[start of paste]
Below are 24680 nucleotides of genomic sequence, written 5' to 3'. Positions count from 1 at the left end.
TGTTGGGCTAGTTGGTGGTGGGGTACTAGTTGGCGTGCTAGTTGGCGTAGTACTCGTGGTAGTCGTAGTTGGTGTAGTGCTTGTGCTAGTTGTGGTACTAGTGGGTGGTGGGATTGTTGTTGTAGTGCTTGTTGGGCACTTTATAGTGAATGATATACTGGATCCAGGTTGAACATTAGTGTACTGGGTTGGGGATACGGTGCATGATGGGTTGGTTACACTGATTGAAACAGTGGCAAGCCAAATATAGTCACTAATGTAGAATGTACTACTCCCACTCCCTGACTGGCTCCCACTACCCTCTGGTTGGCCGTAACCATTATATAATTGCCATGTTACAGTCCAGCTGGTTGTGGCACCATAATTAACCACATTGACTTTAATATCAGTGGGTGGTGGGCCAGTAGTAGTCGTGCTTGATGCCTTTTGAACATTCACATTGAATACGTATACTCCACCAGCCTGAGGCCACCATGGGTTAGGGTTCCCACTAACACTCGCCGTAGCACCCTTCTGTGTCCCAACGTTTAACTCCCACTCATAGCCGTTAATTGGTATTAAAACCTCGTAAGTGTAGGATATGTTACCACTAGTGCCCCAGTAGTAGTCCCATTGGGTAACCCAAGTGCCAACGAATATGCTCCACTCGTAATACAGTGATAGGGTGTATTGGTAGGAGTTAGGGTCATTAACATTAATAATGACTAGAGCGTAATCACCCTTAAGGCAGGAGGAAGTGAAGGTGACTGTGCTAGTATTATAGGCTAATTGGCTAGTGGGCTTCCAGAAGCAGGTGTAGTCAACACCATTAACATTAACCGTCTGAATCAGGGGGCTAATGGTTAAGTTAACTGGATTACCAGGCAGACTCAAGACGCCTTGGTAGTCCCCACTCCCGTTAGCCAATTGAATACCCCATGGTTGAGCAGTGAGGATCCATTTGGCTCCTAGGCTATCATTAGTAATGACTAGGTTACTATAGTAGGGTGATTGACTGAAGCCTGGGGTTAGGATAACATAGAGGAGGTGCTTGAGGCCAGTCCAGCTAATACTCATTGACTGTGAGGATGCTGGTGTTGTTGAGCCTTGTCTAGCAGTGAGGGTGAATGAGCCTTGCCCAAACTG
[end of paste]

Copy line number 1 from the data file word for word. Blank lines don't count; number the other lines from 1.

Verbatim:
Below are 24680 nucleotides of genomic sequence, written 5' to 3'. Positions count from 1 at the left end.